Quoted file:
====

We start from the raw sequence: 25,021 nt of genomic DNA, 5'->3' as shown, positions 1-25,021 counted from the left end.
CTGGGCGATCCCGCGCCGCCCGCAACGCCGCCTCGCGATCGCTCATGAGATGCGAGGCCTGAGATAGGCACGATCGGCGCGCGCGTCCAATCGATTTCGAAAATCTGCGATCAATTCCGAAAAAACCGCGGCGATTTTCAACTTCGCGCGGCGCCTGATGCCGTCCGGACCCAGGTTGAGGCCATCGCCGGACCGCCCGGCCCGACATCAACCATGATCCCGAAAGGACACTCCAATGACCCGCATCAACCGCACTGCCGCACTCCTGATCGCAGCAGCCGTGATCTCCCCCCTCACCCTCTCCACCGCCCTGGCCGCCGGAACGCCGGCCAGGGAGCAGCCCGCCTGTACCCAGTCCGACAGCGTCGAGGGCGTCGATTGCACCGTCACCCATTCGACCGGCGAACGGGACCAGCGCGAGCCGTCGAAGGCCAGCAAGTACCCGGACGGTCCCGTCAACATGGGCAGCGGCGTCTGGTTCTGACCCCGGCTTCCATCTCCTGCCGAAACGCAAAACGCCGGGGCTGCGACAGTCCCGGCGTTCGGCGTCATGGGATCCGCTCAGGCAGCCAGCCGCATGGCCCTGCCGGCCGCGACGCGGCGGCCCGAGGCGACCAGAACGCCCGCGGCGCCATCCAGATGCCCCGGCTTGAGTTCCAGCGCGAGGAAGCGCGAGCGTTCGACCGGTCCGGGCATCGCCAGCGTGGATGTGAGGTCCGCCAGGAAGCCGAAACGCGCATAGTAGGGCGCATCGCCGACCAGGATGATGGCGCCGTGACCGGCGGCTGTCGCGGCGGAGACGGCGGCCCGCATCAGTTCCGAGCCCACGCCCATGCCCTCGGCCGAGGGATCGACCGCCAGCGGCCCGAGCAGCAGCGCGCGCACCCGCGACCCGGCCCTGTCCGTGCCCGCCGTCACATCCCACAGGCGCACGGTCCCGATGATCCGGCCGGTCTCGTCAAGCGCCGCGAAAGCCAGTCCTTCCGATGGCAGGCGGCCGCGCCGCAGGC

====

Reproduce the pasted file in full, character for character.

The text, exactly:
We start from the raw sequence: 25,021 nt of genomic DNA, 5'->3' as shown, positions 1-25,021 counted from the left end.
CTGGGCGATCCCGCGCCGCCCGCAACGCCGCCTCGCGATCGCTCATGAGATGCGAGGCCTGAGATAGGCACGATCGGCGCGCGCGTCCAATCGATTTCGAAAATCTGCGATCAATTCCGAAAAAACCGCGGCGATTTTCAACTTCGCGCGGCGCCTGATGCCGTCCGGACCCAGGTTGAGGCCATCGCCGGACCGCCCGGCCCGACATCAACCATGATCCCGAAAGGACACTCCAATGACCCGCATCAACCGCACTGCCGCACTCCTGATCGCAGCAGCCGTGATCTCCCCCCTCACCCTCTCCACCGCCCTGGCCGCCGGAACGCCGGCCAGGGAGCAGCCCGCCTGTACCCAGTCCGACAGCGTCGAGGGCGTCGATTGCACCGTCACCCATTCGACCGGCGAACGGGACCAGCGCGAGCCGTCGAAGGCCAGCAAGTACCCGGACGGTCCCGTCAACATGGGCAGCGGCGTCTGGTTCTGACCCCGGCTTCCATCTCCTGCCGAAACGCAAAACGCCGGGGCTGCGACAGTCCCGGCGTTCGGCGTCATGGGATCCGCTCAGGCAGCCAGCCGCATGGCCCTGCCGGCCGCGACGCGGCGGCCCGAGGCGACCAGAACGCCCGCGGCGCCATCCAGATGCCCCGGCTTGAGTTCCAGCGCGAGGAAGCGCGAGCGTTCGACCGGTCCGGGCATCGCCAGCGTGGATGTGAGGTCCGCCAGGAAGCCGAAACGCGCATAGTAGGGCGCATCGCCGACCAGGATGATGGCGCCGTGACCGGCGGCTGTCGCGGCGGAGACGGCGGCCCGCATCAGTTCCGAGCCCACGCCCATGCCCTCGGCCGAGGGATCGACCGCCAGCGGCCCGAGCAGCAGCGCGCGCACCCGCGACCCGGCCCTGTCCGTGCCCGCCGTCACATCCCACAGGCGCACGGTCCCGATGATCCGGCCGGTCTCGTCAAGCGCCGCGAAAGCCAGTCCTTCCGATGGCAGGCGGCCGCGCCGCAGGC